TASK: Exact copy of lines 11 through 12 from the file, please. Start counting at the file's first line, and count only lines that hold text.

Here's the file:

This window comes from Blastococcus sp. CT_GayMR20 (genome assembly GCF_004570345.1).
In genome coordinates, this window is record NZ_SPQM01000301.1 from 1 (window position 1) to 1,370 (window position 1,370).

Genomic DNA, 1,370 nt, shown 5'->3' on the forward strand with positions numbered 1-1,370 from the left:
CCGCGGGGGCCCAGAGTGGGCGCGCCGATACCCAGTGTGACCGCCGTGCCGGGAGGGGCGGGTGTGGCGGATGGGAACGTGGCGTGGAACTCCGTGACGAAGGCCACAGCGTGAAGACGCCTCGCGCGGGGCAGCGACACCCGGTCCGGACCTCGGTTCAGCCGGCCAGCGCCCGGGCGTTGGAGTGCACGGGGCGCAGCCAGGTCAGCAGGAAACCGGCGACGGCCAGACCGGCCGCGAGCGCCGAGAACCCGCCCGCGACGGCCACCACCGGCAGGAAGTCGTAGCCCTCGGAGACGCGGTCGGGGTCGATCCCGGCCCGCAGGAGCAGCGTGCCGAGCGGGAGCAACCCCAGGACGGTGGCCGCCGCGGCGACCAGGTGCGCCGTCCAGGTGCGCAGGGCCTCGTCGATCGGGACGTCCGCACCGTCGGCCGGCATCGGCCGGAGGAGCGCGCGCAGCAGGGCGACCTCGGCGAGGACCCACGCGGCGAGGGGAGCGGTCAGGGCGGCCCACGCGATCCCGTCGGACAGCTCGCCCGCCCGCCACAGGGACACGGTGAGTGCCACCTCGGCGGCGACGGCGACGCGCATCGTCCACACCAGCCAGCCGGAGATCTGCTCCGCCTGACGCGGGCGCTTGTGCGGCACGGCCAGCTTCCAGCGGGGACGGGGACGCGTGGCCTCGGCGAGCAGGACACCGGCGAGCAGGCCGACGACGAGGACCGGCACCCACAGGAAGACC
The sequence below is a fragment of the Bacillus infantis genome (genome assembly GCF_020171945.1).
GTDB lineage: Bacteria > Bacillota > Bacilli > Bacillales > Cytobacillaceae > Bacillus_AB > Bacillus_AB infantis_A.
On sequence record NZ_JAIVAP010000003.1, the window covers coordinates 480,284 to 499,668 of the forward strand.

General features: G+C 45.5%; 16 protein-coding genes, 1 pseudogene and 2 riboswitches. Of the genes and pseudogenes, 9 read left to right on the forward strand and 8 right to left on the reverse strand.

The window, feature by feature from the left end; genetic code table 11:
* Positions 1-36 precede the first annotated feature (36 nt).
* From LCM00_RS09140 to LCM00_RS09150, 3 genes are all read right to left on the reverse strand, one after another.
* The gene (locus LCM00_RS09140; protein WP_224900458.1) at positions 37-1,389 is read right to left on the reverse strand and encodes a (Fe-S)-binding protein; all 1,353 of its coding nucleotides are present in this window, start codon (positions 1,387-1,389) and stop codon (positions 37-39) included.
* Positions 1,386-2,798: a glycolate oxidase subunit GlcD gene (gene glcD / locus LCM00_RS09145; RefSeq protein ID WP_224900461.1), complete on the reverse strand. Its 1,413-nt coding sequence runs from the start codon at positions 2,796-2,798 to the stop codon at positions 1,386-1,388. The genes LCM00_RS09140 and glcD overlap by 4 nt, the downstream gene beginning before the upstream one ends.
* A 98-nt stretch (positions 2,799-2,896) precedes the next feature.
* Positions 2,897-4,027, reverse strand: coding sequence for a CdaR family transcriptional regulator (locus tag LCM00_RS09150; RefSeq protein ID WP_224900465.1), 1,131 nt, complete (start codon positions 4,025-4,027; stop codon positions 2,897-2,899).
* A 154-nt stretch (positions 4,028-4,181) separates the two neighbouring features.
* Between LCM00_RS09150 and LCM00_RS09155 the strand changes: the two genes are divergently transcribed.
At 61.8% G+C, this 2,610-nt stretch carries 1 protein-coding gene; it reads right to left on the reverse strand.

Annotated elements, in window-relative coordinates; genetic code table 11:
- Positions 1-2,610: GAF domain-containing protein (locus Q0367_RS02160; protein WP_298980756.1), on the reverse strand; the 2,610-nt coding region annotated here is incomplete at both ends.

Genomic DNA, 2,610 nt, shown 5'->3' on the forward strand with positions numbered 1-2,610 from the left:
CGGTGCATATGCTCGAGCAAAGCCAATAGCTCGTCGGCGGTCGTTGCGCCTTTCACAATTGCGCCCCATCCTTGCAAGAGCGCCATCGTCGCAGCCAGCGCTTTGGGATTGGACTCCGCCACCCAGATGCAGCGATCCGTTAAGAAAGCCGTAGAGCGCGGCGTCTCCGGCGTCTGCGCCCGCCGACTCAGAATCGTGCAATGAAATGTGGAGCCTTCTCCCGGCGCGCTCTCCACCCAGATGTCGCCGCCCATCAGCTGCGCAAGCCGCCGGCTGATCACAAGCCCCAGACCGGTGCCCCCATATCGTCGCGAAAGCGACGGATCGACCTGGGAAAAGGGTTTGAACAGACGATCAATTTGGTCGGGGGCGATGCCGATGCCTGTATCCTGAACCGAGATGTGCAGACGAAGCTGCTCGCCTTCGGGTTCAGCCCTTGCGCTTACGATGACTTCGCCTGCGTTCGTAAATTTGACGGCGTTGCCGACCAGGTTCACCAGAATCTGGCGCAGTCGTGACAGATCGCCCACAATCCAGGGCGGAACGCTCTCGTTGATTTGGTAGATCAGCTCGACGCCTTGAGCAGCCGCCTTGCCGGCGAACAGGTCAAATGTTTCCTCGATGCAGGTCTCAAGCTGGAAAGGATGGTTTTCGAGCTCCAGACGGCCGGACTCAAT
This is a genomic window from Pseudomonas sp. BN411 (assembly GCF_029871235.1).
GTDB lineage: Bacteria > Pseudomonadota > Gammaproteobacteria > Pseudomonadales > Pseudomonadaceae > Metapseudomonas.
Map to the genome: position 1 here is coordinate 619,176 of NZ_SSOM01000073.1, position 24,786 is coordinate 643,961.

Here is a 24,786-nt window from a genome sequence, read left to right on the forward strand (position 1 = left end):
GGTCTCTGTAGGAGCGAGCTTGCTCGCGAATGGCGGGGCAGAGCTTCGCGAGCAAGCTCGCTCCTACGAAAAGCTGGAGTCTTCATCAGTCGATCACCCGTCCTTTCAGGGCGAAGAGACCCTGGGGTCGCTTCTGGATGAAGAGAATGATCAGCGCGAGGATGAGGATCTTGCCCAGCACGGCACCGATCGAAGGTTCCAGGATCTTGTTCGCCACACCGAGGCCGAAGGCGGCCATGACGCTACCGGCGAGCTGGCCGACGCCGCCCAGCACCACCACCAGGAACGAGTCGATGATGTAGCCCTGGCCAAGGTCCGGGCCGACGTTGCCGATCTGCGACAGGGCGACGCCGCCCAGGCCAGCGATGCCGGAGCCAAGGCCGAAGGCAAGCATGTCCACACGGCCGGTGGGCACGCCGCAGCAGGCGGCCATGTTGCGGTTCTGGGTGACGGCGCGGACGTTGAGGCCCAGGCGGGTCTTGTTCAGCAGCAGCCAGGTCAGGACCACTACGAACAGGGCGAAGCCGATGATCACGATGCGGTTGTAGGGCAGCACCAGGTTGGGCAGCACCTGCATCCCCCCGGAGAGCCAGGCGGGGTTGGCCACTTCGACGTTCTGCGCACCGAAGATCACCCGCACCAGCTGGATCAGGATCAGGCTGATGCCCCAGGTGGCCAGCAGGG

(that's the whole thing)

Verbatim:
* From LCM00_RS09140 to LCM00_RS09150, 3 genes are all read right to left on the reverse strand, one after another.
* The gene (locus LCM00_RS09140; protein WP_224900458.1) at positions 37-1,389 is read right to left on the reverse strand and encodes a (Fe-S)-binding protein; all 1,353 of its coding nucleotides are present in this window, start codon (positions 1,387-1,389) and stop codon (positions 37-39) included.